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Good manners, right conduct

“Without an internationally recognized basis, China said what it does near Ayungin Shoal is justified and lawful.

The Chinese propaganda mill has descended to absurdity in rationalizing an indefensible incursion into the Philippines’ maritime zone, a claim that it supports through discredited historical bases.

One of its mouthpieces claimed that the United States is instigating a proxy conflict in the West Philippine Sea, or WPS, with the Philippines as its pawn.

China has ignored the vital 2016 award of the Permanent Court of Arbitration that defined the rights of nations in the disputed region and, more importantly, invalidated China’s nine-dash line claim covering practically the entire South China Sea.

The Philippines, which filed the arbitration case, is merely following provisions of the ruling based on the United Nations Convention on the Law of the Sea, or UNCLOS, to which China and the Philippines are signatories.

“Contrary to its claim of safeguarding the ‘rules-based order’ in the Asia-Pacific, the US is the biggest threat to the region’s peace and stability. It is looking to exploit proxies in the region for its troublemaking and, unfortunately, the Philippines has obliged,” the China megaphone bellowed.

Seething with arrogance, it stressed that instead of “appreciating Beijing’s forbearance toward the old ship it intentionally grounded on China’s Ren’ai Reef in 1999, in a move designed to make it a fait accompli that the reef belongs to the Philippines, Manila seems to have mistaken it for weakness and taken the initiative to play the role of agent provocateur that Washington has assigned to it.”

An array of ships has been parked side-by-side at the Julian Felipe Reef, which ships pass on the way to the Ayungin Shoal, where the BRP Sierra Madre had been beached.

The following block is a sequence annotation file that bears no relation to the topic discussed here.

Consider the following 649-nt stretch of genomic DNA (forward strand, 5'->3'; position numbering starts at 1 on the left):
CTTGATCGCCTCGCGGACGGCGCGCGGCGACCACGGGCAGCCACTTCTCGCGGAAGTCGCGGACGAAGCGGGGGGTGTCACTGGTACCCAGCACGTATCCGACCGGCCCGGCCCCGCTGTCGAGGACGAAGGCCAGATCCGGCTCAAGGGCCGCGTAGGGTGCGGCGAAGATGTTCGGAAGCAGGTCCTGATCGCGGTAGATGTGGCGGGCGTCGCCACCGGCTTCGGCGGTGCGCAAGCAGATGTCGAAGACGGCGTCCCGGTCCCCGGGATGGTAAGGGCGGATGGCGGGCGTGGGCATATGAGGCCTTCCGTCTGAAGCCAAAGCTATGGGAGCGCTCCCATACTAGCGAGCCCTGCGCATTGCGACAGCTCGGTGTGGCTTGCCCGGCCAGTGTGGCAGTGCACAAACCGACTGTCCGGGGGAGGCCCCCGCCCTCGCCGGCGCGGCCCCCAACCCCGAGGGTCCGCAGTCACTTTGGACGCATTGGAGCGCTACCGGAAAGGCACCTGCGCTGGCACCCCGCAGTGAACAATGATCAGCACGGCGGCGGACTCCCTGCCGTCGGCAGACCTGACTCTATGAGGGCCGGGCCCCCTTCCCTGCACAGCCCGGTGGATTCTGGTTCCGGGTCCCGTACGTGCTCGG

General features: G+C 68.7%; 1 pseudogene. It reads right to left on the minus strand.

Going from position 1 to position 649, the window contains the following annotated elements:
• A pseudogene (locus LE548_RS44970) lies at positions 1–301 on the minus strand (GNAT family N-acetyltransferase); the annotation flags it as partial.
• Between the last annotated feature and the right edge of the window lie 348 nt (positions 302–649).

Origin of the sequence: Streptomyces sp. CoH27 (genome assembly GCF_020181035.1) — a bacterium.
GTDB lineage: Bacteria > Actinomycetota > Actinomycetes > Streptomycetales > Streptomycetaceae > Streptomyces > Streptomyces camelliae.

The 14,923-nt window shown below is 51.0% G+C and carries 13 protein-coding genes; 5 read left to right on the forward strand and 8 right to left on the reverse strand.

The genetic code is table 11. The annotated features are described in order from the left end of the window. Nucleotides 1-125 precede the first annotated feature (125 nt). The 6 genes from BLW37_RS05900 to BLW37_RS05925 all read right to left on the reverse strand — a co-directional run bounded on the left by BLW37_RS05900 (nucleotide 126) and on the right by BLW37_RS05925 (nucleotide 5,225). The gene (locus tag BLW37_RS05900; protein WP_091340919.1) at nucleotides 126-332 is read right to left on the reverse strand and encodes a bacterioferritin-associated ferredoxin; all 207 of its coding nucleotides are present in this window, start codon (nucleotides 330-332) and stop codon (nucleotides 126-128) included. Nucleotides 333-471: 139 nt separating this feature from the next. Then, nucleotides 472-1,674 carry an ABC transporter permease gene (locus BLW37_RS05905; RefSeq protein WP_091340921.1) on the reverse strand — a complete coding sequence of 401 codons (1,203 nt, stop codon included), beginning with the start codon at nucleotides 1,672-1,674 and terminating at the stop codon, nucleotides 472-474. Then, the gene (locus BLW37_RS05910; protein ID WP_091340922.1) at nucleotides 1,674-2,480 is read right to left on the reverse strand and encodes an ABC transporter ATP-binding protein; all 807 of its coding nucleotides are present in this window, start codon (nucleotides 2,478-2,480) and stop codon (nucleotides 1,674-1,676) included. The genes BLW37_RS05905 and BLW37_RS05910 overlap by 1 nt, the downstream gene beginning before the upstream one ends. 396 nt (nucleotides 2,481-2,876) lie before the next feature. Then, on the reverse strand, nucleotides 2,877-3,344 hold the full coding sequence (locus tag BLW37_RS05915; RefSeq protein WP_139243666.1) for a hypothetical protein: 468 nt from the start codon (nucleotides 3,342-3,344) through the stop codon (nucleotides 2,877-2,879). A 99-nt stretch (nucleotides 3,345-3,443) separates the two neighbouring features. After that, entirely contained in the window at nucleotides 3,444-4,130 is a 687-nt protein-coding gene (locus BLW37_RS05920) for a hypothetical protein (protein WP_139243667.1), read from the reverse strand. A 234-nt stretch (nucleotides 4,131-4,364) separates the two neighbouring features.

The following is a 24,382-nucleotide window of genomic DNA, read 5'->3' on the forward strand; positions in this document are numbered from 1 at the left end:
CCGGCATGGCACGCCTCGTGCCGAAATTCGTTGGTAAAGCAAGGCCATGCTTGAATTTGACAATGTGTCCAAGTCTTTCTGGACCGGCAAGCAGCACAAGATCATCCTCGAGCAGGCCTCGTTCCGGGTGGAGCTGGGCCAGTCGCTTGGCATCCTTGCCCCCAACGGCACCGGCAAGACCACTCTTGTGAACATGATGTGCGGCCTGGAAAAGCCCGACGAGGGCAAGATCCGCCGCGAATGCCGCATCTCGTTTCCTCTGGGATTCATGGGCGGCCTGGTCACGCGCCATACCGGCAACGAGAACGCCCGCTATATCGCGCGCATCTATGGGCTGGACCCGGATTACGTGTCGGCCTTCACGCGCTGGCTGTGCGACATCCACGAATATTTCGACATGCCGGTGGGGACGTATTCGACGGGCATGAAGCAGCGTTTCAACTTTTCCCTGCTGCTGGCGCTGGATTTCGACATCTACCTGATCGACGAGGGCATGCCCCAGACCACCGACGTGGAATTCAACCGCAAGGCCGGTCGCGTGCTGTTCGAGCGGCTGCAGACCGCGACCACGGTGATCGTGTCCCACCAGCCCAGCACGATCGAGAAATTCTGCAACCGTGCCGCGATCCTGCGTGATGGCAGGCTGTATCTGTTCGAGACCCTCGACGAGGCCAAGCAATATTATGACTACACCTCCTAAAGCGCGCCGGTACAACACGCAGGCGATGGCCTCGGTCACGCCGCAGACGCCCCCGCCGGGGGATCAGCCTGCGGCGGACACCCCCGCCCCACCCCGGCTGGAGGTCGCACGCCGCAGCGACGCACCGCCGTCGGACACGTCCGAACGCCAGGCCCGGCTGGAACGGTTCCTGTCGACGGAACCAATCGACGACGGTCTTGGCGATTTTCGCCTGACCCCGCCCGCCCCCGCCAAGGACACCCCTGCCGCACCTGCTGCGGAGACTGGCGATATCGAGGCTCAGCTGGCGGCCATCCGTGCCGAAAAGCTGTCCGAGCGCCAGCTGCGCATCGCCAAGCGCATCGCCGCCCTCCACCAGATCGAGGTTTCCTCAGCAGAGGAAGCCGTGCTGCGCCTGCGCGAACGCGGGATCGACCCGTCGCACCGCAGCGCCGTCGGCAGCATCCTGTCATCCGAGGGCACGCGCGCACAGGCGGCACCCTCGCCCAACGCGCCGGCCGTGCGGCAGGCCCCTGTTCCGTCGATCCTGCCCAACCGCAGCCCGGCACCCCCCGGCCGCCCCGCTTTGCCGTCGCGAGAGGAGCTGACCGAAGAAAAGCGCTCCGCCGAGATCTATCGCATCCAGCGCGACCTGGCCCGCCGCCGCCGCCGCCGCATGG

China warned through its sounding board that “while it has exercised full restraint in response to the latest irresponsible and provocative moves of the United States and the Philippines, the People’s Liberation Army remains alert and will act resolutely to safeguard national sovereignty and security.”

The resolute action it cited likely included the deployment of 130 Chinese militia boats as a blockade after some Filipino groups indicated plans to organize a massive convoy of ships to sail toward the contested Ayungin Shoal.

Without an internationally recognized basis, China said what it does near Ayungin Shoal is justified and lawful.

It then referred to the militia vessels as fishing boats, which it indicated have the privilege of “operating or sheltering from wind in the area, and the Philippines is in no position to make irresponsible remarks.”

There was no recognizable shelter or natural threat when the array of militia ships was discovered. A prominent feature of the boats is that they are apparently equipped with solar panels to support their long-term deployment.

China then tossed the blame for the tense situation to the US, which it claimed was “deliberately stirring up trouble in the waters with its boorish behavior and its attempt to embolden the Philippines in its dispute with China over the reef.”

China must remember that throughout the six-year term of President Rodrigo Duterte, the path of friendly engagement through dialogue was the policy. Still, it failed to establish a permanent arrangement in the disputed maritime region.

There were intermittent periods when Filipino fishermen could access their traditional fishing grounds, but only on China’s terms.

Beijing decides when and how Filipinos can attend to their livelihood in the Philippines’ exclusive economic zone — a zone that was delineated in the PCA ruling.

China has been insisting on a bilateral dialogue as the only recourse to negotiate the territorial conflict, but it has indicated that it will not give up its patently illegal claim.

As for joint patrols in the WPS, the US and the Philippines have a genuinely historic military alliance that provides for naval exercises following the expulsion of US forces from the country.

China should consider other options to solve the conflict, such as submitting to a forum where the rules are not what it dictates and should be followed by the party it is negotiating with.

It should, for instance, remove all obstacles for the Code of Conduct to become a reality.


Credit belongs to: tribune.net.ph

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